(WYTV) Six graphic design students at YSU have created a mural they want to put up on the windows of the Youngstown Business Incubator in downtown Youngstown as part of the city’s revitalization.

The project is costly and the students are asking for the public’s help to raise the necessary funds.

John Slanina of the Youngstown Business Incubator said the students came up with the idea to improve the streetscape of downtown. He said when the students approached YBI with the pictures, they were “stunned” at what the students were proposing.

The mural is 70 vinyl panels measuring more than 300 feet long and will cover three storefronts. Slanina said 40 companies use the space in the three YBI buildings, and 13 have physical offices there, so the project will impact 350 employees.

The project’s theme is the “metamorphosis of downtown Youngstown” and the mural features bright, vivid colors depicting butterflies, flowers and the jungle.

The students are trying to raise $7,350 for the project by June 29 and as of Wednesday evening, they had $2,887 in pledges. Money has been collected from all over the world, Slanina said.

Slanina said if all the money is not raised, no…

Read more: Students Seek Public’s Help for YBI Mural Project

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The Art Institutes and Adobe Announce Winners of the 2012 Print Design Competition

Graphic Design News

Graphic Designer wins Adobe 2012 Student Design Competition

Few names are as common to graphic design students as ‘Adobe’. A recent contest for art and design schools allowed graphic design students at The Arts Institutes the chance to enter their own unique talents into a widely recognized competition. Adobe announced that a graphic design student in New York is this year’s big winner.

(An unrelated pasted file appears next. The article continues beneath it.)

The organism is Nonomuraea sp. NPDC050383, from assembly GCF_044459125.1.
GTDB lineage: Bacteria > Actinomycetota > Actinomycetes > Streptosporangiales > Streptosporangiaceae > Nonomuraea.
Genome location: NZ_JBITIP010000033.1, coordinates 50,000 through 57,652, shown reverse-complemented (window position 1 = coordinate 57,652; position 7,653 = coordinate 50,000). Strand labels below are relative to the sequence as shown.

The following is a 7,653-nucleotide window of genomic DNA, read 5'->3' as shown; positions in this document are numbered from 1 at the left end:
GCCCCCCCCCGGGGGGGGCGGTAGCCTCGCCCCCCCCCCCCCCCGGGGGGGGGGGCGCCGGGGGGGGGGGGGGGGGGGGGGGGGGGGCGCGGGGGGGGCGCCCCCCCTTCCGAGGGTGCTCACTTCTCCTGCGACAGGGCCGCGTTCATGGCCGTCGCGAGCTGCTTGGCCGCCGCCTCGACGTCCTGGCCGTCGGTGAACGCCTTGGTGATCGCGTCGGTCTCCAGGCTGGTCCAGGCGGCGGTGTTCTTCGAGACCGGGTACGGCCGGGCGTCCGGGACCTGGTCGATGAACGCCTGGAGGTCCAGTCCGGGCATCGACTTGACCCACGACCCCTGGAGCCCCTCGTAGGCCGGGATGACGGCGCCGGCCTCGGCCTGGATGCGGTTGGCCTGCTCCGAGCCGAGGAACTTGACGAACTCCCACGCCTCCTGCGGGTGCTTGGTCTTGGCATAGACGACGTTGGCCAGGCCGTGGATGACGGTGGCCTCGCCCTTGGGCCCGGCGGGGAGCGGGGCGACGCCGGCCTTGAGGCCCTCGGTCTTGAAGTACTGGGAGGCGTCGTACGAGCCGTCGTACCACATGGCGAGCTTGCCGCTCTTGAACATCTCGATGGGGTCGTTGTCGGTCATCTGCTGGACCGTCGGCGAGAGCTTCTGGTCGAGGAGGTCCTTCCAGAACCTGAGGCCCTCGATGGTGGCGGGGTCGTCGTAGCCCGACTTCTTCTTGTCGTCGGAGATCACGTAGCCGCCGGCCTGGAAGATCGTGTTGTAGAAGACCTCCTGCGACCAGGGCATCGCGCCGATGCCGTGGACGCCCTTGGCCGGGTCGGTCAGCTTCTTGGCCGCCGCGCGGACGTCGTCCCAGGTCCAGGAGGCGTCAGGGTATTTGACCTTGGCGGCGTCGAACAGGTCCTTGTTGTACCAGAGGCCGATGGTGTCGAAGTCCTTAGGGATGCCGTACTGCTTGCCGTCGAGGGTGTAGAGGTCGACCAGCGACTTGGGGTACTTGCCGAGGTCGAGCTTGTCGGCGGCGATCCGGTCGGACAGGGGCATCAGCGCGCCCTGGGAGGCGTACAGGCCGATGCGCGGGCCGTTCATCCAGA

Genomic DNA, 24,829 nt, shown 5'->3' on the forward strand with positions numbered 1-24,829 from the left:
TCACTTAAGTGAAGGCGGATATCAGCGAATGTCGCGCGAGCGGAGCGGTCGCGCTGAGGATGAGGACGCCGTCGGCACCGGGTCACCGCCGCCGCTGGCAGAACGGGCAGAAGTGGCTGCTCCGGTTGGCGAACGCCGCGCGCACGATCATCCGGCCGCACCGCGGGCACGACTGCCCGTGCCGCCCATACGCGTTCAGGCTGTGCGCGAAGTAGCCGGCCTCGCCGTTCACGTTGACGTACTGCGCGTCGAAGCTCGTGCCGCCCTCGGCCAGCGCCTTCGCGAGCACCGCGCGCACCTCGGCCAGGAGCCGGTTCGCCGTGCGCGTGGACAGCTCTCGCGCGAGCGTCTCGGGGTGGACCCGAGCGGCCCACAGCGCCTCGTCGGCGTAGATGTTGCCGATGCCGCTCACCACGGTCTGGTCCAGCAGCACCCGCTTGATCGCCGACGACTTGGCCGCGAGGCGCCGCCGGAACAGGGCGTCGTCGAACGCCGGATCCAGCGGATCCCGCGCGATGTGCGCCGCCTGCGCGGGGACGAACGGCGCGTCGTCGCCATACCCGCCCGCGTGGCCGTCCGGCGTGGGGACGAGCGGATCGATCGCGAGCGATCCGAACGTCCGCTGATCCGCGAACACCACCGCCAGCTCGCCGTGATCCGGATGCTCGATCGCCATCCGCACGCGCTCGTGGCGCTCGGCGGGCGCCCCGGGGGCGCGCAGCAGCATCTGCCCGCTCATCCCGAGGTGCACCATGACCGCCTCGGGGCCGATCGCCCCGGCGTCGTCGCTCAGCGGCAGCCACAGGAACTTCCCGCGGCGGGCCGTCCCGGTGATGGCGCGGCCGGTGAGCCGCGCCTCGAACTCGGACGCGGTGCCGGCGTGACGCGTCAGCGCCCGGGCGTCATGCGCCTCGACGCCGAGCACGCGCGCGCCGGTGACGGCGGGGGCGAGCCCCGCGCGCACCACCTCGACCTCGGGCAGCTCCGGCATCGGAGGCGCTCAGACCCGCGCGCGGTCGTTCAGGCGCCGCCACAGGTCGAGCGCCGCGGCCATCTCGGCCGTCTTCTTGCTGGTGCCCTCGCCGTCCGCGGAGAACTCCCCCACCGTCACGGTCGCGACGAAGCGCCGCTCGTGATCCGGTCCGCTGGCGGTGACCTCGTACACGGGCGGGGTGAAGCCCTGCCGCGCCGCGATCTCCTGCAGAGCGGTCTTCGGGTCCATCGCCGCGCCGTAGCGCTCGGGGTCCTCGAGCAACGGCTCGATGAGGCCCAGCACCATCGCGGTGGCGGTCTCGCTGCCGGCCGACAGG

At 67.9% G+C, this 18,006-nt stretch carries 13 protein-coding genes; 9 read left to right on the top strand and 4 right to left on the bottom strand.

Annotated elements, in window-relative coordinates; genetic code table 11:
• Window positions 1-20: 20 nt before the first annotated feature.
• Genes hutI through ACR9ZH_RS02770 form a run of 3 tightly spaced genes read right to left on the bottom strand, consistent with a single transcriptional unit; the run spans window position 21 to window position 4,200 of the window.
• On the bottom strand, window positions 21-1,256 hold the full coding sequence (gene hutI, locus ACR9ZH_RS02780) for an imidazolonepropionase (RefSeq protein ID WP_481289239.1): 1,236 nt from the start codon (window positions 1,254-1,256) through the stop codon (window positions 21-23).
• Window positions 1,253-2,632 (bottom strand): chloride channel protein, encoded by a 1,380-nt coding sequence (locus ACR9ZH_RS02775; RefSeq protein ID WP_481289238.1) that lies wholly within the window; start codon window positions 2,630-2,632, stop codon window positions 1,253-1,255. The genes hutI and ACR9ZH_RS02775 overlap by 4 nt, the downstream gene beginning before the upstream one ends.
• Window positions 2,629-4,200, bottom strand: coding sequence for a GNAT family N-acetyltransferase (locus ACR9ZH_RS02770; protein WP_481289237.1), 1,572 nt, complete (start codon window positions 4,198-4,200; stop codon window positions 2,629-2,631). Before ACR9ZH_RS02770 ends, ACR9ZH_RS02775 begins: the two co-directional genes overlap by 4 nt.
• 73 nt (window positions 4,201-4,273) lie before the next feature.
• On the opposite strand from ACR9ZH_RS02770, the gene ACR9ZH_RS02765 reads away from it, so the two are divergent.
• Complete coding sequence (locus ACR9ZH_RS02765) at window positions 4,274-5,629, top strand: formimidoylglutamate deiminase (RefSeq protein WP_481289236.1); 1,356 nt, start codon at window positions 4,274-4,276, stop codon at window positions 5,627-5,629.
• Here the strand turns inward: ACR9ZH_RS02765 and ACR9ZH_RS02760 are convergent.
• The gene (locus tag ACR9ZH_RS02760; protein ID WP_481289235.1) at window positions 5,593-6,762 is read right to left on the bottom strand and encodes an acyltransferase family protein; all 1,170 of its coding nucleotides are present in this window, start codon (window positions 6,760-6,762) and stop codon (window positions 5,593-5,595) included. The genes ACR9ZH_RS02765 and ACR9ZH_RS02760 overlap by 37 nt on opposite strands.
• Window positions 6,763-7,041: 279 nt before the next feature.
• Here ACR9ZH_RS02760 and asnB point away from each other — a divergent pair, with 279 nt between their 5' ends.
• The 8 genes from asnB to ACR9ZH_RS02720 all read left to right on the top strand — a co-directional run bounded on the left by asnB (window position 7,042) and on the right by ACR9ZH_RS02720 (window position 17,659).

(PRNewswire via Market Watch) Inspiring artistic ingenuity and creativity, The Art Institutes & Adobe 2012 Student Design Competition challenged students currently enrolled at one of The Art Institutes schools to submit a print design, primarily created with Adobe software for the opportunity to win a prize package.

Patrick Egglinger, a student at The Art Institute of New York City pursuing an Associate in Applied Science in Graphic Design, was selected as the grand prize winner. His first-place entry is a poster design promoting a festival of student films.

“Egglinger submitted an entry that was outstanding on many levels,” said John Judy, a judge in the competition who is also the academic director of the Graphic Design program at The Art Institute of California, a college of Argosy University, Hollywood. “He demonstrated great use of multiple typefaces, hierarchy of type, composition and color – all around a stand out piece.”

Egglinger and his faculty sponsor for the competition, Simona Prives, will each receive an all-expense paid trip to the HOW Design Conference held on June 21-25, 2012 in Boston, MA. Egglinger will also receive a copy of Adobe® Creative Suite® Premium software and a Kindle Fire.

“I’m thrilled to be recognized, that my work speaks for itself,” says Egglinger, 21, of Jersey City, NJ. “The win also shows that I spend time on my work, learn…

Full press release: The Art Institutes and Adobe Announce Winners of the 2012 Print Design Competition